Friday, July 19, 2013

How to send Basic Auth information when invoking a web service with SoapUI

I recently wanted to invoke a web service via SoapUI, which was expecting basic auth credentials. There are two options.

1. When you open a request generated by SoapUI, at the bottom you will find two tabs named Auth and Headers. When you click on the Headers tab, it will open a small window which allows you to add any headers to the message. There you can add a header name "Authorization" and its values should be "Basic <Base64 encoded username:password>".

If your username and password are admin:admin, then when you encode it, your header values will look like "Basic YWRtaW46YWRtaW4="

After setting this, if you send a request in SoapUI, you will be able to see the Authorization header in the request.

2. Other option is to use the Auth tab and define the username and password there. But, these information will not get sent as a header. To send them as a header, you need to do the following.

Open the "Preferences" window by clicking the icon or from the SoapUI menu. Then select "HTTP settings". From that settings list check (tick) the "Authenticate Preemptively" option as shown in the image below.

Then, set the username and password in the Auth tab as I described previously and send a request. You will see the Authorization header sent with the request as shown below.

I learned this from Charitha Kankanmge of WSO2 and thought of writing it down for others benefit.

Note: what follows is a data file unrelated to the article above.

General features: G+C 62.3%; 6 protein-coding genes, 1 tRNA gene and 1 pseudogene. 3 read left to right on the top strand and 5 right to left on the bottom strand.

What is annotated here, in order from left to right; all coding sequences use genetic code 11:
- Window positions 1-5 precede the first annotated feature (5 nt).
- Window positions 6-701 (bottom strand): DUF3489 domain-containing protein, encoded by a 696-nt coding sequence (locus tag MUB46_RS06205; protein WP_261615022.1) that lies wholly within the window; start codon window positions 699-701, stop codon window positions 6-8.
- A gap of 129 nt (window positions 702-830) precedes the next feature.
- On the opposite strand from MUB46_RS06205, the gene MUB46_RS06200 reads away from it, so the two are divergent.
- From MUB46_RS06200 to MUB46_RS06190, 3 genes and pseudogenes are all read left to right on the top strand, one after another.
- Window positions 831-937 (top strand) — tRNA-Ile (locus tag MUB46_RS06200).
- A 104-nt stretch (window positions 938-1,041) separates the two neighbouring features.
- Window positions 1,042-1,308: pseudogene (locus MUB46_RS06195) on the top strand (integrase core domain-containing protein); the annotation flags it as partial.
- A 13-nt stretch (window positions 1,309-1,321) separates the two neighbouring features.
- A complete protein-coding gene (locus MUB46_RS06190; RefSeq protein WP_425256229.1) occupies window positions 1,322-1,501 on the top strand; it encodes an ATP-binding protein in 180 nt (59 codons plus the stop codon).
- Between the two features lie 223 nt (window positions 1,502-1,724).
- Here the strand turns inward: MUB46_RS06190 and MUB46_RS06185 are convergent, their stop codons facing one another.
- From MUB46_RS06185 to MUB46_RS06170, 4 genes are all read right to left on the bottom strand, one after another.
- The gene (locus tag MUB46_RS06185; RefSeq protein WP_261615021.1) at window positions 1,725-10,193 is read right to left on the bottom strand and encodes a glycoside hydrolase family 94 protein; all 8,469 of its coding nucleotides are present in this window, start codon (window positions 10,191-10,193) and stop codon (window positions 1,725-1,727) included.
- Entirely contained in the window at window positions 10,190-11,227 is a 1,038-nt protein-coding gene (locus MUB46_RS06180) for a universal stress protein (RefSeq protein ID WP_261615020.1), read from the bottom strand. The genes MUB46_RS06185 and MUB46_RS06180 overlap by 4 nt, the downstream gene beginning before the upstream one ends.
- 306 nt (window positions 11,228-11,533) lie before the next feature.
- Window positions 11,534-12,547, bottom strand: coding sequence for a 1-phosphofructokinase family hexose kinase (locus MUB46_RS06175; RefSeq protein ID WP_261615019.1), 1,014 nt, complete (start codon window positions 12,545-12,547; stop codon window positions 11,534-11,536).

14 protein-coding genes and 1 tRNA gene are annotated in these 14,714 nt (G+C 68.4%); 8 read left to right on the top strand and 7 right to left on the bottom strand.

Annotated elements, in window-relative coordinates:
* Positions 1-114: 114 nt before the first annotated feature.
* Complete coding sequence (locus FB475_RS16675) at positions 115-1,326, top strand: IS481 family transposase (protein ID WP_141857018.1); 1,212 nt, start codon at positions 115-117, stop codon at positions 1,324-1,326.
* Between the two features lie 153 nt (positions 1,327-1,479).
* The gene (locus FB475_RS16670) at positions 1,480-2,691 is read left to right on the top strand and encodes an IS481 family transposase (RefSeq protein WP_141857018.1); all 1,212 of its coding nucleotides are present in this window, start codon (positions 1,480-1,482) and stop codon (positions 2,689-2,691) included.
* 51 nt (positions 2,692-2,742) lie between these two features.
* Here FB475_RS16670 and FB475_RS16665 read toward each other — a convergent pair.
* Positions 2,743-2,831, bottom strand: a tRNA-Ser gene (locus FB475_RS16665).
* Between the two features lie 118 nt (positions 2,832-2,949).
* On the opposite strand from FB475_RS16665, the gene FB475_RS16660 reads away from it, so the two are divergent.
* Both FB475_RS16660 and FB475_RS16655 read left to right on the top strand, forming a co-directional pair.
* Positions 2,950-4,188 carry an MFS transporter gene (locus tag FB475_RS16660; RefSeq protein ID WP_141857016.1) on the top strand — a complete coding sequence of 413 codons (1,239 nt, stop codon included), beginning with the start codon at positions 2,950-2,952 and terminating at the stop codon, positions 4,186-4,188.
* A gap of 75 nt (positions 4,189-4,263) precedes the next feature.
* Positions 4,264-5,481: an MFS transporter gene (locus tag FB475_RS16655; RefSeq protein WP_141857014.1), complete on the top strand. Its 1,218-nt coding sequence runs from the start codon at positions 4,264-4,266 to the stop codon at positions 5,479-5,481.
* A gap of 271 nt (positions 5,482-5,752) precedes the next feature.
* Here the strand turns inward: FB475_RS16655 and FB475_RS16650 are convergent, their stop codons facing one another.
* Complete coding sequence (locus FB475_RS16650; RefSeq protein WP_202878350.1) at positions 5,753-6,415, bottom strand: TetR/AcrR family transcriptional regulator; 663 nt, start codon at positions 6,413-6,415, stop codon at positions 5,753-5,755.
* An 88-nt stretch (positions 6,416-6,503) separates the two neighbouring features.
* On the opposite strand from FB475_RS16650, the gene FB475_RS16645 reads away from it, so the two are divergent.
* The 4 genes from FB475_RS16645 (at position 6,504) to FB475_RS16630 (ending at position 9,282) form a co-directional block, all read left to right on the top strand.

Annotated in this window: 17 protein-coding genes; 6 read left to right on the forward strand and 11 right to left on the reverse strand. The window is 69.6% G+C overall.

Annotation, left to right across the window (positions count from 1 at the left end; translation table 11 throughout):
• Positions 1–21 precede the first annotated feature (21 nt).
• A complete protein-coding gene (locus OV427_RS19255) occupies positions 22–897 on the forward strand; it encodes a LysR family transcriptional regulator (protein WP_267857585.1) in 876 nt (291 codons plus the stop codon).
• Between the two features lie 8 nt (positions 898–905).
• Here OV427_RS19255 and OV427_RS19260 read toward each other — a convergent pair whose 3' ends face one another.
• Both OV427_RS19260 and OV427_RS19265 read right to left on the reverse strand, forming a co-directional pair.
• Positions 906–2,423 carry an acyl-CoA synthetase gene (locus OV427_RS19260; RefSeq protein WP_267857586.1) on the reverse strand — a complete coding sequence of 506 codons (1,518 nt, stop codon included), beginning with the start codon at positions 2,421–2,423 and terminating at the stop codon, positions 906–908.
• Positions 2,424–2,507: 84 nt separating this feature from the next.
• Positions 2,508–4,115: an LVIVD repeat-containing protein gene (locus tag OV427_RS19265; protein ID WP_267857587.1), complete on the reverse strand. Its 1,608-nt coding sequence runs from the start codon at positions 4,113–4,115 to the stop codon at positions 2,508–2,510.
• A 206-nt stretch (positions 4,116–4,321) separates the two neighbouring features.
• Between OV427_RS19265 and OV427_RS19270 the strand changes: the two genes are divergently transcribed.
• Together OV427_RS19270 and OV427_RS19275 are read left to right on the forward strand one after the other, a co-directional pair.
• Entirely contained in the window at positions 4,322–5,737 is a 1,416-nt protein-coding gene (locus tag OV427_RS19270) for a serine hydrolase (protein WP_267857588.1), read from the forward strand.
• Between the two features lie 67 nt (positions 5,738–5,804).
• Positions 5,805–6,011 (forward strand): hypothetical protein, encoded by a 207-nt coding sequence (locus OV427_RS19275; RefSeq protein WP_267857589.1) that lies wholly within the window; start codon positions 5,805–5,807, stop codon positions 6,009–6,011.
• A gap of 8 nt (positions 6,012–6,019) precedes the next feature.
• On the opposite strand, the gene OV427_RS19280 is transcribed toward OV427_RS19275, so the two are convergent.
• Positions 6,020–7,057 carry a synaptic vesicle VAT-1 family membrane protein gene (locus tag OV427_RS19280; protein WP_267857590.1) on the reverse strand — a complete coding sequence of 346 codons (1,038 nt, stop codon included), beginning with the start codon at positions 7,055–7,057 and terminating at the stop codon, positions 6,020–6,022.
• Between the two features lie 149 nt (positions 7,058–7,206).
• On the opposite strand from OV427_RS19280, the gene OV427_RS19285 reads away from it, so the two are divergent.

Thursday, July 18, 2013

PublishWSDL option in WSO2 ESB explained...

If you are wondering what is the PublishWSDL option of WSO2 ESB, you can have a look at how to create proxy services in WSO2 ESB.

Lets say you are going to expose a web service by creating a proxy service. If you do not publish the WSDL of the web service you are exposing, then if you take the WSDL of the created proxy, it will only show the "mediate" operation. If a client wants to invoke the backend service via the proxy service, it needs to know the expected message format by the web service (parameters, their names etc.).

But, if you decide to publish the WSDL of the web service, then the WSDL of the proxy service will show all the operations which are available in the web service. This makes life easier to the client.
But publishing WSDL also exposes all the operations of the web service. What if you want to expose only a few operation to the clients? In that case, you can publish a WSDL with only the operations which you want to expose.

There is another advantage. Lets say the backend service operation expects three parameters to be sent (lets assume these are name,department and a permission level). We want the client to send only the name and department and we are planning to add the permission level to the request within the proxy service. In such a scenario, we can publish a modified WSDL which is expecting only the name and the department and inject the permission level within the proxy service.

Above are the use cases of PublishWSDL option available in WSO2 ESB. Although this is a simple thing, I couldn't find a place which explains this. So, hope this helps somebody.

Thanks Kasun Indrasiri of WSO2 for explaining this to me... :)